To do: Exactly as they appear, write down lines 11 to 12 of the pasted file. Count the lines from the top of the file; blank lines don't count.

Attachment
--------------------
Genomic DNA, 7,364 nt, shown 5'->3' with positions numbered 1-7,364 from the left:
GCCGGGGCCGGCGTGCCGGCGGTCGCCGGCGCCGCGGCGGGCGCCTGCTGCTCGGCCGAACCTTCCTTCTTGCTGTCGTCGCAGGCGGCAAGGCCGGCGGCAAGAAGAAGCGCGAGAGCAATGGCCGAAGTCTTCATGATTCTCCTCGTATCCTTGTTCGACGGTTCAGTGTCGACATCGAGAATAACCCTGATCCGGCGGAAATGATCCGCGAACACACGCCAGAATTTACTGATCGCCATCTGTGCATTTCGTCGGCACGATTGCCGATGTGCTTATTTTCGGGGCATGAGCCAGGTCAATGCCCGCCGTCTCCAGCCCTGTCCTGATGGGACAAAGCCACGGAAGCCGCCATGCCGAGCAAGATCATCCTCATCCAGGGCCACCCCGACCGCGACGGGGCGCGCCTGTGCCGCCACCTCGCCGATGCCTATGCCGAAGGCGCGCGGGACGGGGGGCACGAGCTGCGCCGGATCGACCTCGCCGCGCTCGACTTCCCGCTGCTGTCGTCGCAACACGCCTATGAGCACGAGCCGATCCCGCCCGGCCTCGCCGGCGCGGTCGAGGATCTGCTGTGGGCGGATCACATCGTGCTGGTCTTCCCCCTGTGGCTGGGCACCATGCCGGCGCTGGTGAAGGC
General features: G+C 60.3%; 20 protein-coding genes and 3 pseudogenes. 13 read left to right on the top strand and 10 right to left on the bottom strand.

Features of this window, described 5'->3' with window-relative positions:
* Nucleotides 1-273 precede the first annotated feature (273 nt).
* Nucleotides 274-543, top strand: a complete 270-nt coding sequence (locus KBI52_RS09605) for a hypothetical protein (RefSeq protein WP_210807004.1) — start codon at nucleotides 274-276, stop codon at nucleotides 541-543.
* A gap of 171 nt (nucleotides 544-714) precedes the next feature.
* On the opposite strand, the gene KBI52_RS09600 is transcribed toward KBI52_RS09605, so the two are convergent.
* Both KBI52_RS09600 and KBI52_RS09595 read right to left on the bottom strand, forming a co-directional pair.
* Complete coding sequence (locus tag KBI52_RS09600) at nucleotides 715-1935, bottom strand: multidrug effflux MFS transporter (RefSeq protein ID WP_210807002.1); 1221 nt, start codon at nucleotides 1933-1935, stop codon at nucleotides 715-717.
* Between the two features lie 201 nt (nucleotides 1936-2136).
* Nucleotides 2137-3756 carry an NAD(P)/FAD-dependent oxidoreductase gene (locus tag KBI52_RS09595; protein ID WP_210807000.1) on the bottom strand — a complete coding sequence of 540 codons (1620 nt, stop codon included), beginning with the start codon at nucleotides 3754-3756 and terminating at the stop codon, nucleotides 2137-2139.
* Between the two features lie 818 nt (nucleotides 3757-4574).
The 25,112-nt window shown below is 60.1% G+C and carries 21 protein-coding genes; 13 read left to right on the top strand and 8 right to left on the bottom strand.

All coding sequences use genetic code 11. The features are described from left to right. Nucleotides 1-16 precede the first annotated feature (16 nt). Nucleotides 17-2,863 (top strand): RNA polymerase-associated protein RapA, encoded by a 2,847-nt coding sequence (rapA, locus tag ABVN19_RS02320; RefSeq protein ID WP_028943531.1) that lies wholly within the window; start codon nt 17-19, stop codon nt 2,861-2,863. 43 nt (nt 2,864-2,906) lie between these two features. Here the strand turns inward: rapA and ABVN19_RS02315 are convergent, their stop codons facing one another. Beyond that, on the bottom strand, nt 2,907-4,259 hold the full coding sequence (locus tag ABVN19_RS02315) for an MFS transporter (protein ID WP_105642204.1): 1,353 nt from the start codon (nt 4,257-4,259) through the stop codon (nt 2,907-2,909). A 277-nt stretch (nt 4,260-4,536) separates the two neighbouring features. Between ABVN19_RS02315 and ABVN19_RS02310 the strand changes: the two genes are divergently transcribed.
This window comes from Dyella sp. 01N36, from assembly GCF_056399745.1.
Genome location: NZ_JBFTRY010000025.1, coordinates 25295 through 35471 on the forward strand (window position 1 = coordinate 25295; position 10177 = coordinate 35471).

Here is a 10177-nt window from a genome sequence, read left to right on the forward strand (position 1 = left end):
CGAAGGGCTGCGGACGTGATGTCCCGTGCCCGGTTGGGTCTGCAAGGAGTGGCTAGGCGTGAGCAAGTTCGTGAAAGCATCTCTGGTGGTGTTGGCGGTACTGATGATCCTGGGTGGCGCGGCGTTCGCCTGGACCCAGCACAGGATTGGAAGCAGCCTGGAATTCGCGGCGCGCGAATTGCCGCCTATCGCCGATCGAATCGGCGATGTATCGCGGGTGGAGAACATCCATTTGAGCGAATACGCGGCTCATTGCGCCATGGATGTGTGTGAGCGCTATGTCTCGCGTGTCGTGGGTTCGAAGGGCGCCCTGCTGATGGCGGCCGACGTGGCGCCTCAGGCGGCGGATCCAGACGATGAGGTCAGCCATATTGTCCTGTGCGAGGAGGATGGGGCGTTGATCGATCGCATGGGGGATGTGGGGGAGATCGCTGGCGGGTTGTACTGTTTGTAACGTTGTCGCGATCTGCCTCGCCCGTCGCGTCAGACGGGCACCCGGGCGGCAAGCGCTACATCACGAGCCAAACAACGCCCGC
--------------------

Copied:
* Between the two features lie 201 nt (nucleotides 1936-2136).
* Nucleotides 2137-3756 carry an NAD(P)/FAD-dependent oxidoreductase gene (locus tag KBI52_RS09595; protein ID WP_210807000.1) on the bottom strand — a complete coding sequence of 540 codons (1620 nt, stop codon included), beginning with the start codon at nucleotides 3754-3756 and terminating at the stop codon, nucleotides 2137-2139.